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Stop the presses: Ringo Starr makes comment on mystery 'Train Music' track

The cover of the U.S. "A Hard Day's Night" album.
The cover of the U.S. "A Hard Day's Night" album.
Apple Corps Ltd.

A 30-second song that has been a hot topic for a couple of weeks because of speculation that it might be the Beatles finally has a comment on it, sort of, from a Beatle. Ringo Starr was questioned about it Monday by Randy Lewis of the Los Angeles Times.

“I hope you don't mind a crazy 'Hard Day's Night' question,” Lewis asked him shortly before a public celebration of his birthday at the Capitol Records Tower. He then asked him if he knew about “Train Music,” as it's called, and who recorded it.

“I'm afraid I have to help keep it a mystery,” he told Lewis with a smile. “I don't remember.”

Starr's comments, the first from someone who might really know about the track, just added to the cloud surrounding it. Chris Carter of KLOS-FM's “Breakfast With the Beatles,” which first broadcast the unedited track, said he thought it was them when it first surfaced. “I think it's 'them' for the following reasons: It sounds like them. The tape box said 'The Beatles.' If it was another group, that other group would have claimed it was them sometime in the last 50 years! It was found along with other music not used in the film by George Martin.”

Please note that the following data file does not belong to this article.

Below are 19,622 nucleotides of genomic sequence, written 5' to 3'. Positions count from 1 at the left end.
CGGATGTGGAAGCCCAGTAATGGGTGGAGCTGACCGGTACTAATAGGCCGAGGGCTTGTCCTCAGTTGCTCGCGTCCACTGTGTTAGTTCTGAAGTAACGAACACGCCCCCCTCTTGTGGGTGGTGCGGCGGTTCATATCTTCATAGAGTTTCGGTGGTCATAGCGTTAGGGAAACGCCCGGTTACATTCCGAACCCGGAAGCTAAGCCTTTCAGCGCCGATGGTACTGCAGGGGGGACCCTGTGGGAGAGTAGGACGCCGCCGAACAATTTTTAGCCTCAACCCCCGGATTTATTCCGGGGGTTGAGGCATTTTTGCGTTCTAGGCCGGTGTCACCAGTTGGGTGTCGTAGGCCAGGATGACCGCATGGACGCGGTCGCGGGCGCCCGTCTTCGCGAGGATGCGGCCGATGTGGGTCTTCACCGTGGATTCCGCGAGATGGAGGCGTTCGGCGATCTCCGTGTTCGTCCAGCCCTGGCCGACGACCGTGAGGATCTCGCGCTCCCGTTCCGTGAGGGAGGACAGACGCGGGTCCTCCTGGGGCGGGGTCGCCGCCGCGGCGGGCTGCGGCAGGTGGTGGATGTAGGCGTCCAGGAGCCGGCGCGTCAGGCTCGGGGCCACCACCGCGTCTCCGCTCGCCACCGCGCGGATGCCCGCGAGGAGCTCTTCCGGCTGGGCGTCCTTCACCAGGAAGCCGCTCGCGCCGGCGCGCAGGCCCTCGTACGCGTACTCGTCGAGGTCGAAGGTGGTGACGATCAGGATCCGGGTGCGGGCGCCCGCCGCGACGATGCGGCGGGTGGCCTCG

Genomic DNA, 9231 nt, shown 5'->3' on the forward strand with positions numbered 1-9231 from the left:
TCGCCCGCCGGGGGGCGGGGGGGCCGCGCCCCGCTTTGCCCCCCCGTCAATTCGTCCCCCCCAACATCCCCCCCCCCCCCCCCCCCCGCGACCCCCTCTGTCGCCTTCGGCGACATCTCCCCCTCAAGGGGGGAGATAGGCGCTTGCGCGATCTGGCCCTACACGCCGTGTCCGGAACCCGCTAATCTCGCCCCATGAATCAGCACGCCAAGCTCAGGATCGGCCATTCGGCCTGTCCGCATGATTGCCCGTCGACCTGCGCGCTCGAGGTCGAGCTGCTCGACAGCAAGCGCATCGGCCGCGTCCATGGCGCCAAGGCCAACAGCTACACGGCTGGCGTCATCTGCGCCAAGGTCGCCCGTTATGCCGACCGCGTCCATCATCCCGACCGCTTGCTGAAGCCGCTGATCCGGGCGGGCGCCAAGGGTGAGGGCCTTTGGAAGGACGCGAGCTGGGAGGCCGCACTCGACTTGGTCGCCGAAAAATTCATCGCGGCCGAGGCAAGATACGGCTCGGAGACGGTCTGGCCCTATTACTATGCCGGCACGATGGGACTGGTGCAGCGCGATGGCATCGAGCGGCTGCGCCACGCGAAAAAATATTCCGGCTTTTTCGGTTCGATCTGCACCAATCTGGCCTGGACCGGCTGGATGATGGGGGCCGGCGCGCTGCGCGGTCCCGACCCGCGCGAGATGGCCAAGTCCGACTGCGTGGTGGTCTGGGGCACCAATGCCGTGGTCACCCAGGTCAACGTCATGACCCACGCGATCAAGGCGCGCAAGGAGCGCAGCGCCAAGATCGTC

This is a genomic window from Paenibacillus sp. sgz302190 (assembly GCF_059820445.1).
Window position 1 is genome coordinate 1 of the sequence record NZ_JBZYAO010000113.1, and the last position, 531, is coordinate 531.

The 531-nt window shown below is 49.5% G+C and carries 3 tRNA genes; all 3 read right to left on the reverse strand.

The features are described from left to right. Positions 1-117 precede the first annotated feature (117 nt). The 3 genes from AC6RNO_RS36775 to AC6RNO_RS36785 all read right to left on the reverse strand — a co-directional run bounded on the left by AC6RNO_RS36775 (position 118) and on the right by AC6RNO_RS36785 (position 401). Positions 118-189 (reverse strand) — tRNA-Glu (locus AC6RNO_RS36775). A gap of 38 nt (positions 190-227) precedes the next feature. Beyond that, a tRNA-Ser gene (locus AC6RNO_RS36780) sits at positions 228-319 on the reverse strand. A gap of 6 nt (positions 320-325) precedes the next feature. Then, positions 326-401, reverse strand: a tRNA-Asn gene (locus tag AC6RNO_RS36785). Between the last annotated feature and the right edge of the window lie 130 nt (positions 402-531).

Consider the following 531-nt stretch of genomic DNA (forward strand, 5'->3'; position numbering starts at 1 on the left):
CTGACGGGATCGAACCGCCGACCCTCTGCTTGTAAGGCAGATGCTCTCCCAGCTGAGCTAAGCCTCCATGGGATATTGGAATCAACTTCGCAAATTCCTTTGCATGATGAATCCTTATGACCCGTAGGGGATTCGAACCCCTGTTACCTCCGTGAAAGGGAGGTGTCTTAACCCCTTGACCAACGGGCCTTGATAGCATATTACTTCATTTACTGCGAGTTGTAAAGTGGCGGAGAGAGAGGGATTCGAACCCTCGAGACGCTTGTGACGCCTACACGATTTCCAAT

Carter also discussed the track on our “Things We Said Today” radio show with Ken Michaels and yours truly. Carter said Giles Martin, Sir George Martin's son, told him he wasn't sure about it and said he would ask his father, though there's been no further word that he has.

But Rock 'n' Roll Detective Jim Berkenstadt told Beatles Examiner this week he didn't think it was them. “I believe this track was not recorded or composed by The Beatles, but was done by the musicians who recorded the 'This Boy' instrumental.” That song appeared on the U.S. version of the soundtrack for “A Hard Day's Night.” The album was recently released on CD.

That just added to the lengthening list of those who shed doubt that the Beatles might be on the song. Rock author Richie Unterberger also told Beatles Examiner he had his doubts. “I think it's more likely than not the Beatles, as it sounds a little like the instrumental break in 'I Saw Her Standing There,' especially in the lead guitar and bass. I'd like some more definite evidence before concluding it's definitely them, however.”

And author John C. Winn also had doubts. “Walter Shenson claimed it was them, but it doesn't sound 100% Beatley to me, more like someone trying to imitate them.” Beatles expert Allan Kozinn told Beatlefan's Bill King his gut feeling it wasn't them. And author Richard Buskin told King it doesn't sound like them whatsoever.

So is this question answered? Maybe, maybe not. But another nagging question was. After his splendid work with Ben Harper to promote his “Y Not” album, many wondered would Ringo work with Ben Harper again? “I’d never have a problem with having Ben in my band if he’s free!,” he told Brian Ives of Radio.com.